David Kelly wrote of "many dark actors playing games" in an email sent just hours before his death.
Dr Kelly, The New York Times reported yesterday, sent the message to an unnamed journalist saying he wanted to wait "until the end of the week" before judging how his appearance before the Commons Foreign Affairs Select Committee had gone.
When put in the context of earlier conversations with the reporter, the paper concluded the "dark actors" seemed to be a reference to officials from the Ministry of Defence and British intelligence agencies "with whom he had often sparred over interpretations of intelligence reports".
But the government scientist had also sent a "combative" email to Professor Alastair Hay, a friend who had expressed the hope that he was dealing with the pressure, in which he "expressed a determination to overcome the scandal encircling him and an enthusiasm about returning to Iraq". "Hopefully it will soon pass and I will get back to Baghdad and get on with the real job," the email said.
Professor Hay, an environmental toxicologist at Leeds University, told a newspaper today: "I find it absolutely extraordinary that David was identified by the MoD. He was being used as a scapegoat."
Dr Kelly's wife, Janice, confirmed her husband had been working on Thursday morning on a report for the Foreign Office and had sent emails. But he did not return from his habitual afternoon walk. His body was found the next day.
The expert's despair at being pushed into the public eye as the centre of an intense row between the Government and the BBC was also apparent in an interview, possibly his last, which he gave to The Sunday Times, asking for some of his remarks to be treated as off the record.
He said he had been "put through the wringer" during meetings with Ministry of Defence officials. And he spoke of being warned in a telephone call from the MoD that he was going to be identified. "I am shocked," he is reported to have said. "I was told the whole thing would be confidential."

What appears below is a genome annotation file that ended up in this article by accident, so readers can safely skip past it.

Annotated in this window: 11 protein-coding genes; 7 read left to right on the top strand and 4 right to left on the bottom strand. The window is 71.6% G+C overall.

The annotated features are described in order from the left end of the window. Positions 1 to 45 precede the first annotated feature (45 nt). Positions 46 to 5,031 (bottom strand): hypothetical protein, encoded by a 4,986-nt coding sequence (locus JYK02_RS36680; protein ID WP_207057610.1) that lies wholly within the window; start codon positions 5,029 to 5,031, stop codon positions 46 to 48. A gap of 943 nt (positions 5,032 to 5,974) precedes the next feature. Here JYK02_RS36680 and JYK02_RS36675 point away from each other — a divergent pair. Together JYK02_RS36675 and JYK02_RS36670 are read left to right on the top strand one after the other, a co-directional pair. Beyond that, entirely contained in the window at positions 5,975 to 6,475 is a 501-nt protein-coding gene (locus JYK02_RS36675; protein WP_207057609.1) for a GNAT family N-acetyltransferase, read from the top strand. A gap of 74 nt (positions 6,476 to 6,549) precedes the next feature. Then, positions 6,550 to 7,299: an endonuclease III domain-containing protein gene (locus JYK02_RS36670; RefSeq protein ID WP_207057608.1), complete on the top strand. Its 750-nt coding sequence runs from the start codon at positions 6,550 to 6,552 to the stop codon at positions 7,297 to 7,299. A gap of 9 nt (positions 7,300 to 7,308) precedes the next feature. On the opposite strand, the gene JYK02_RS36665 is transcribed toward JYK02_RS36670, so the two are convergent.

And yet his name did appear in newspapers after a letter naming him was sent by Geoff Hoon, the Secretary of State for Defence, to the BBC chairman, Gavyn Davies.
The newspaper also claims that Dr Kelly believed himself to be the source for the BBC's allegations that the Iraq dossier, presented as evidence to make the case for war, had been "sexed up" by Downing Street. "It is pretty obvious I was the source," he is reported to have said. "It has been a difficult time, as you can imagine." But he insisted that he had not been reprimanded or pressure by the MoD, which had been "quite good about it".
There were, however, suggestions that Dr Kelly believed failure to co-operate might cost him his pension or even his job.
Adam Ingram, the Armed Forces minister, challenged the BBC to rule Dr Kelly out as the source, saying: "Hopefully, that would allow Dr Kelly to carry on with his career in the MoD."
Mrs Kelly said he had been under "enormous stress".
Despite all of that, the tension between the Government and the BBC continued to intensify. Peter Mandelson, a key ally of Tony Blair, told The Observer that much of the BBC's reporting was "simply not good enough" and that Greg Dyke, the director general, and Mr Davies had staked their reputations on a story that he said was "untrue". And he appeared to draw a clear link between the actions of the corporation and Dr Kelly's death.
He said the BBC had become obsessed with a vendetta against Alastair Campbell, the Prime Minister's director of communications and strategy. Mr Mandelson said: "It was the BBC's obsession with him [Campbell] that led more than anything to the breakdown in relations between the Government and Britain's public service broadcaster, with the result we have seen."
Join our new commenting forum
Join thought-provoking conversations, follow other Independent readers and see their replies